Project description:BACKGROUND: Exercise tolerance can be assessed by the cycle endurance test (CET) and six-minute walk test (6MWT) in patients with Chronic Obstructive Pulmonary Disease (COPD). We sought to investigate the characteristics of functional exercise performance and determinants of the CET and 6MWT in a large clinical cohort of COPD patients. METHODS: A dataset of 2053 COPD patients (43% female, age: 66.9 ± 9.5 years, FEV1% predicted: 48.2 ± 23.2) was analyzed retrospectively. Patients underwent, amongst others, respiratory function evaluation; medical tests and questionnaires, one maximal incremental cycle test where peak work rate was determined and two functional exercise tests: a CET at 75% of peak work rate and 6MWT. A stepwise multiple linear regression was used to assess determinants. RESULTS: On average, patients had impaired exercise tolerance (peak work rate: 56 ± 27% predicted, 6MWT: 69 ± 17% predicted). A total of 2002 patients had CET time of duration (CET-Tend) less than 20 min while only 51 (2.5%) of the patients achieved 20 min of CET-Tend . In former patients, the percent of predicted peak work rate achieved differed significantly between men (48 ± 21% predicted) and women (67 ± 31% predicted). In contrast, CET-Tend was longer in men (286 ± 174 s vs 250 ± 153 s, p < 0.001). Also, six minute walking distance (6MWD) was higher in men compared to women, both in absolute terms as in percent of predicted (443 m, 67%predicted vs 431 m, 72%predicted, p < 0.05). Gender was associated with the CET-Tend but BMI, FEV1 and FRC were related to the 6MWD highlighting the different determinants of exercise performance between CET and 6MWT. CONCLUSIONS: CET-Tend is a valuable outcome of CET as it is related to multiple clinical aspects of disease severity in COPD. Gender difference should temper the interpretation of CET.
Project description:We recently described a modified version of the 6-minute walk test (6MWT) for Duchenne muscular dystrophy (DMD) based partly on the American Thoracic Society (ATS) guidelines. This measure has shown reliability, validity and utility as a primary outcome measure in DMD clinical trials. Because loss of muscle function in DMD occurs against the background of normal childhood growth and development, younger children with DMD can show increase in distance walked during 6MWT over ~1 year despite progressive muscular impairment. In this study, we compare 6-minute walk distance (6MWD) data from DMD boys (n=17) and typically developing control subjects (n=22) to existing normative data from age- and sex-matched children and adolescents. An age- and height-based equation fitted to normative data by Geiger and colleagues was used to convert 6MWD to a percent-predicted (%-predicted) value in boys with DMD. Analysis of %-predicted 6MWD data represents a method to account for normal growth and development, and shows that gains in function at early ages represents stable rather than improving abilities in boys with DMD. Boys with DMD from 4-7 years of age maintain a stable 6MWD approximately 80% of that of typically developing peers, with the deficit progressing at a variable rate thereafter.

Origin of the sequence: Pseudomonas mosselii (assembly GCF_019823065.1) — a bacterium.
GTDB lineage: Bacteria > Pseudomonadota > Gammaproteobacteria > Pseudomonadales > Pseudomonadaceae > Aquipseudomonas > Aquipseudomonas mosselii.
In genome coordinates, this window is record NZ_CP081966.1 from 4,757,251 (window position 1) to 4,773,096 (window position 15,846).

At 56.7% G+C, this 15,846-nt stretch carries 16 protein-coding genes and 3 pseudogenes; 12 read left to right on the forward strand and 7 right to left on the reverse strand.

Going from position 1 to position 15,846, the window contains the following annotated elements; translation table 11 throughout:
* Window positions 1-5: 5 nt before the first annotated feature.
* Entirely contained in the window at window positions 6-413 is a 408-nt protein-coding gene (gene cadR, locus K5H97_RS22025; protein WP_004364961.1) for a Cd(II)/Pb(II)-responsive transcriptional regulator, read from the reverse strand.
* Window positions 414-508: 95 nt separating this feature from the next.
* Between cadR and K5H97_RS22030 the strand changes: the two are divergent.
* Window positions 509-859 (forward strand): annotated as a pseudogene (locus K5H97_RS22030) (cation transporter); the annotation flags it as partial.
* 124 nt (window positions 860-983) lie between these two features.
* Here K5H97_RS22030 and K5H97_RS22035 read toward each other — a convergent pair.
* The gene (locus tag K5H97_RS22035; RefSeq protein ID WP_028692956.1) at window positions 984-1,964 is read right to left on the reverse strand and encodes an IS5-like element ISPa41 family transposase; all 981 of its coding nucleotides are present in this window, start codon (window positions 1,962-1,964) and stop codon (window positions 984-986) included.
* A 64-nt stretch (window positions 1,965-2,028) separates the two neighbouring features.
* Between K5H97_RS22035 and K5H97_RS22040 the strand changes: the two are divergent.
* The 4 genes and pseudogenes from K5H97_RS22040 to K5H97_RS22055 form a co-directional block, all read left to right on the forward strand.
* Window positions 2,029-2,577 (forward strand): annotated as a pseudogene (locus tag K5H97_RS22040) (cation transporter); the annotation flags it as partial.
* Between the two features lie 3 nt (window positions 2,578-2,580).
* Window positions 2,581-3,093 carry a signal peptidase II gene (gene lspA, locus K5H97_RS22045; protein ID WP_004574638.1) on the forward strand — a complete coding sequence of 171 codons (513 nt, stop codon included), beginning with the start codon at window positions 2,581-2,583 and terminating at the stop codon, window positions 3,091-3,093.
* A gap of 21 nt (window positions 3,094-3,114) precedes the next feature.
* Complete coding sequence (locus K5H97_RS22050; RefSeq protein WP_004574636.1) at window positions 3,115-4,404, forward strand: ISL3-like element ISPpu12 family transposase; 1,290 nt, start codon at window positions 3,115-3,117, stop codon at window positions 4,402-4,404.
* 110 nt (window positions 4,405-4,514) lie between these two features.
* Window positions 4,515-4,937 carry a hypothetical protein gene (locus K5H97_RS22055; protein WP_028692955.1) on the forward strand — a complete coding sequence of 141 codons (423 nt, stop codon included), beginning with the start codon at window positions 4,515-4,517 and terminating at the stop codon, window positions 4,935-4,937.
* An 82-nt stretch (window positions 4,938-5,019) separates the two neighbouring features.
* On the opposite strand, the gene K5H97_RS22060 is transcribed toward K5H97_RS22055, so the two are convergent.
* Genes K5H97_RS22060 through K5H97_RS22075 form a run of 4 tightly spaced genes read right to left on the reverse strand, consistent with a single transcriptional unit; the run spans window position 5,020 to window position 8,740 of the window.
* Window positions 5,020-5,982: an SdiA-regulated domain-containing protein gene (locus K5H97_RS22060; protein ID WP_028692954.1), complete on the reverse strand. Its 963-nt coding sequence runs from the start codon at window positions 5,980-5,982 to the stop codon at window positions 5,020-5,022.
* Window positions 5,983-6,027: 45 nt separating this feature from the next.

Project description:<h4>Background</h4>To date, detailed analyses of walking patterns using accelerometers during the 6-min walk test (6MWT) have not been performed in patients with chronic obstructive pulmonary disease (COPD). Therefore, it remains unclear whether and to what extent COPD patients have an altered walking pattern during the 6MWT compared to healthy elderly subjects.<h4>Methodology/principal findings</h4>79 COPD patients and 24 healthy elderly subjects performed the 6MWT wearing an accelerometer attached to the trunk. The accelerometer features (walking intensity, cadence, and walking variability) and subject characteristics were assessed and compared between groups. Moreover, associations were sought with 6-min walk distance (6MWD) using multiple ordinary least squares (OLS) regression models. COPD patients walked with a significantly lower walking intensity, lower cadence and increased walking variability compared to healthy subjects. Walking intensity and height were the only two significant determinants of 6MWD in healthy subjects, explaining 85% of the variance in 6MWD. In COPD patients also age, cadence, walking variability measures and their interactions were included were significant determinants of 6MWD (total variance in 6MWD explained: 88%).<h4>Conclusions/significance</h4>COPD patients have an altered walking pattern during 6MWT compared to healthy subjects. These differences in walking pattern partially explain the lower 6MWD in patients with COPD.